A recent report alleges that the John D. and Catherine T. MacArthur Foundation aims to censor and control society for the purpose of advancing progressive ideals.
According to the report, which has been published at The Capital Research Center, the John D. and Catherine T. MacArthur Foundation advocates for the censorship of politically incorrect and anti-feminist views on social media. In addition, the foundation has partnered with Microsoft in an effort to replace standardized testing with an educational video game system that would likely bring a progressive message to millions of American students.
The free speech-averse John D. and Catherine T. MacArthur Foundation aspires to leverage social media and educational testing in order to strengthen elite control of all aspects of society and culture. The philanthropy promotes politically correct censorship on popular websites like Twitter and Facebook, but for more insight into the organization, focus on the left-wing MacArthur board chairman who has long been a heavy-hitter in textbook publishing.
John MacArthur died in 1978, and by 1981, the leftists had taken power at his foundation and ousted the conservatives. With just under $6.5 billion in assets at the end of 2014, it is now the seventeenth-largest private foundation in the country and the largest in Illinois, according to FoundationSearch. The philanthropy has been a major force on the American media landscape for years, with total annual spending of approximately $225 million. In 2013, the foundation spent $79.1 million on U.S. grants, with the lion’s share going to “digital media and learning.”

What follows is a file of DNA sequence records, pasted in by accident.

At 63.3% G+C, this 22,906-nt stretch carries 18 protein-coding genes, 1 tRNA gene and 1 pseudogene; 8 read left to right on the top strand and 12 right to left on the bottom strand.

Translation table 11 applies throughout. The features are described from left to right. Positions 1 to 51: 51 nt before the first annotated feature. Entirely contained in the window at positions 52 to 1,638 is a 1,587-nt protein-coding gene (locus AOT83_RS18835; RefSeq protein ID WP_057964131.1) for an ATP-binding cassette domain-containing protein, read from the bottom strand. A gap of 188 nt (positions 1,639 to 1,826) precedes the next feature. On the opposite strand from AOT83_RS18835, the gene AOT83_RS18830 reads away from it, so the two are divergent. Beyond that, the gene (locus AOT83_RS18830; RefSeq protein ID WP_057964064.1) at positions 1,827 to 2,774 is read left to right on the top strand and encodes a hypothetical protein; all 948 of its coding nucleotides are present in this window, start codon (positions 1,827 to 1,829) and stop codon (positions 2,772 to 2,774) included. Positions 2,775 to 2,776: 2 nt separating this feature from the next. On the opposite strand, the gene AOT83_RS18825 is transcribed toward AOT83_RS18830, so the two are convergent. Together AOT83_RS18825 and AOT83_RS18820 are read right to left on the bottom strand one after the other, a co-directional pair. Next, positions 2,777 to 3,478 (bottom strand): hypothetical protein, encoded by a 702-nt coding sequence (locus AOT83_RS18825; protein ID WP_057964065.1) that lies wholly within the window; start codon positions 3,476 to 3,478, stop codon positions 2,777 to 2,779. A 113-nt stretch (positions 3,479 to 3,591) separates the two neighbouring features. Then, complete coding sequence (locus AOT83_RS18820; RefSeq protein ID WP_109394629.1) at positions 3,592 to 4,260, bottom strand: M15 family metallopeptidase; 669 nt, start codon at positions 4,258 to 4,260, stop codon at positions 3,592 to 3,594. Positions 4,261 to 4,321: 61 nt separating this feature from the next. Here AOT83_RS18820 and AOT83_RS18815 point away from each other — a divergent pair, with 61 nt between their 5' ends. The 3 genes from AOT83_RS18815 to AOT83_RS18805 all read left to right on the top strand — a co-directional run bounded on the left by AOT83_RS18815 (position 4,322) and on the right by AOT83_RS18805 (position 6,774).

While its oft-mentioned donations in support of liberal media outlets like NPR and PBS have made the MacArthur brand familiar to many, few Americans know of its larger designs: a stealth campaign to help the Left control the U.S. educational system via digital media assessments and efforts by the foundation’s chairman to foster censorship on social media. The unifying theme of many MacArthur projects is manipulation of America’s “Overton windows” (a term describing the range of acceptable political discourse on a particular topic), either through increasingly antiquated communication channels like radio and television, or through forward-looking technology and education grants.
MacArthur has been interested in global online censorship since 2007, when it teamed up with Harvard’s Berkman Center to track governmental Internet censorship worldwide. Ironically, MacArthur now advocates for censorship of anti-feminist views and other opinions it automatically deems “hate speech.”